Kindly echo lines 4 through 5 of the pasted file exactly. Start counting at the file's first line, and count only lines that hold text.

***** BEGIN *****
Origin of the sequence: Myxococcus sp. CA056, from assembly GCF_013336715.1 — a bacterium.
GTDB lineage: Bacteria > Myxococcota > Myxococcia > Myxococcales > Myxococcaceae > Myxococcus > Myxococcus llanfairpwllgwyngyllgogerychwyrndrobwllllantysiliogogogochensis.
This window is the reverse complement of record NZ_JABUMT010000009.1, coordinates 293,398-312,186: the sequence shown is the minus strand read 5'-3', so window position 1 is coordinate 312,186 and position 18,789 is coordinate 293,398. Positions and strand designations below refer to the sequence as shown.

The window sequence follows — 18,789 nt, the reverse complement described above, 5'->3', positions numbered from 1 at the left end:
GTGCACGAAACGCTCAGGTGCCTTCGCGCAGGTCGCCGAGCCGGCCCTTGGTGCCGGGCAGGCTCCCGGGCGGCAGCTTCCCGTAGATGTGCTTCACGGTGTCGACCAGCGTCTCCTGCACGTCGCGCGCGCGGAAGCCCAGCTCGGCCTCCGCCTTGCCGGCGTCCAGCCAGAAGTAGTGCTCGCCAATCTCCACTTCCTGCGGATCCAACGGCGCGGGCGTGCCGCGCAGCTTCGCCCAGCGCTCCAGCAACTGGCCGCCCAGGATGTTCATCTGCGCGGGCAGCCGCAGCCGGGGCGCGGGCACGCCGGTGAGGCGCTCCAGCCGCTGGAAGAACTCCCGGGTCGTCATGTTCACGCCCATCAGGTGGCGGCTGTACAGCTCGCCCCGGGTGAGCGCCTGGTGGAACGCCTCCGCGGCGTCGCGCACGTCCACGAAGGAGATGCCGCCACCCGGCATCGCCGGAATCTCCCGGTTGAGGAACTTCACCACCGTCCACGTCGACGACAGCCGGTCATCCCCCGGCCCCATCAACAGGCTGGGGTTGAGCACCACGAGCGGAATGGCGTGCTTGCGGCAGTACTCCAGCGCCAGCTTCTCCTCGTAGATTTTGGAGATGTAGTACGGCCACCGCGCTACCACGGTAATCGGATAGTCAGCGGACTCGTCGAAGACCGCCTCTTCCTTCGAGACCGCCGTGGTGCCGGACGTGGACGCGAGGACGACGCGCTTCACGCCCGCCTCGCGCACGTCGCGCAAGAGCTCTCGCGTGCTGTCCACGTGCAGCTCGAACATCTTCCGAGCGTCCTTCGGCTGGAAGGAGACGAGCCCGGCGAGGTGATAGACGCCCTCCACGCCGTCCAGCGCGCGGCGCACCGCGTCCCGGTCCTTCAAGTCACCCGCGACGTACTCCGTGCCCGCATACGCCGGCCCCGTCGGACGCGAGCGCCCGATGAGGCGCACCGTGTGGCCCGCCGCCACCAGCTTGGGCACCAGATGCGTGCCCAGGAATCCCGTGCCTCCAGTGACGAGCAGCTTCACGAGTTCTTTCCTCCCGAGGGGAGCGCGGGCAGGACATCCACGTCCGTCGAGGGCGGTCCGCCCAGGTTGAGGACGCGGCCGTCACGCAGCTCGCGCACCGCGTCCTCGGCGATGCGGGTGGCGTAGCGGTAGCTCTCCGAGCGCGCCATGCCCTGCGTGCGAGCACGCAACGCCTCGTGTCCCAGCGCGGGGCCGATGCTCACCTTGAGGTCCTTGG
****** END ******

The window sequence follows — 18,789 nt, the reverse complement described above, 5'->3', positions numbered from 1 at the left end:
GTGCACGAAACGCTCAGGTGCCTTCGCGCAGGTCGCCGAGCCGGCCCTTGGTGCCGGGCAGGCTCCCGGGCGGCAGCTTCCCGTAGATGTGCTTCACGGTGTCGACCAGCGTCTCCTGCACGTCGCGCGCGCGGAAGCCCAGCTCGGCCTCCGCCTTGCCGGCGTCCAGCCAGAAGTAGTGCTCGCCAATCTCCACTTCCTGCGGATCCAACGGCGCGGGCGTGCCGCGCAGCTTCGCCCAGCGCTCCAGCAACTGGCCGCCCAGGATGTTCATCTGCGCGGGCAGCCGCAGCCGGGGCGCGGGCACGCCGGTGAGGCGCTCCAGCCGCTGGAAGAACTCCCGGGTCGTCATGTTCACGCCCATCAGGTGGCGGCTGTACAGCTCGCCCCGGGTGAGCGCCTGGTGGAACGCCTCCGCGGCGTCGCGCACGTCCACGAAGGAGATGCCGCCACCCGGCATCGCCGGAATCTCCCGGTTGAGGAACTTCACCACCGTCCACGTCGACGACAGCCGGTCATCCCCCGGCCCCATCAACAGGCTGGGGTTGAGCACCACGAGCGGAATGGCGTGCTTGCGGCAGTACTCCAGCGCCAGCTTCTCCTCGTAGATTTTGGAGATGTAGTACGGCCACCGCGCTACCACGGTAATCGGATAGTCAGCGGACTCGTCGAAGACCGCCTCTTCCTTCGAGACCGCCGTGGTGCCGGACGTGGACGCGAGGACGACGCGCTTCACGCCCGCCTCGCGCACGTCGCGCAAGAGCTCTCGCGTGCTGTCCACGTGCAGCTCGAACATCTTCCGAGCGTCCTTCGGCTGGAAGGAGACGAGCCCGGCGAGGTGATAGACGCCCTCCACGCCGTCCAGCGCGCGGCGCACCGCGTCCCGGTCCTTCAAGTCACCCGCGACGTACTCCGTGCCCGCATACGCCGGCCCCGTCGGACGCGAGCGCCCGATGAGGCGCACCGTGTGGCCCGCCGCCACCAGCTTGGGCACCAGATGCGTGCCCAGGAATCCCGTGCCTCCAGTGACGAGCAGCTTCACGAGTTCTTTCCTCCCGAGGGGAGCGCGGGCAGGACATCCACGTCCGTCGAGGGCGGTCCGCCCAGGTTGAGGACGCGGCCGTCACGCAGCTCGCGCACCGCGTCCTCGGCGATGCGGGTGGCGTAGCGGTAGCTCTCCGAGCGCGCCATGCCCTGCGTGCGAGCACGCAACGCCTCGTGTCCCAGCGCGGGGCCGATGCTCACCTTGAGGTCCTTGG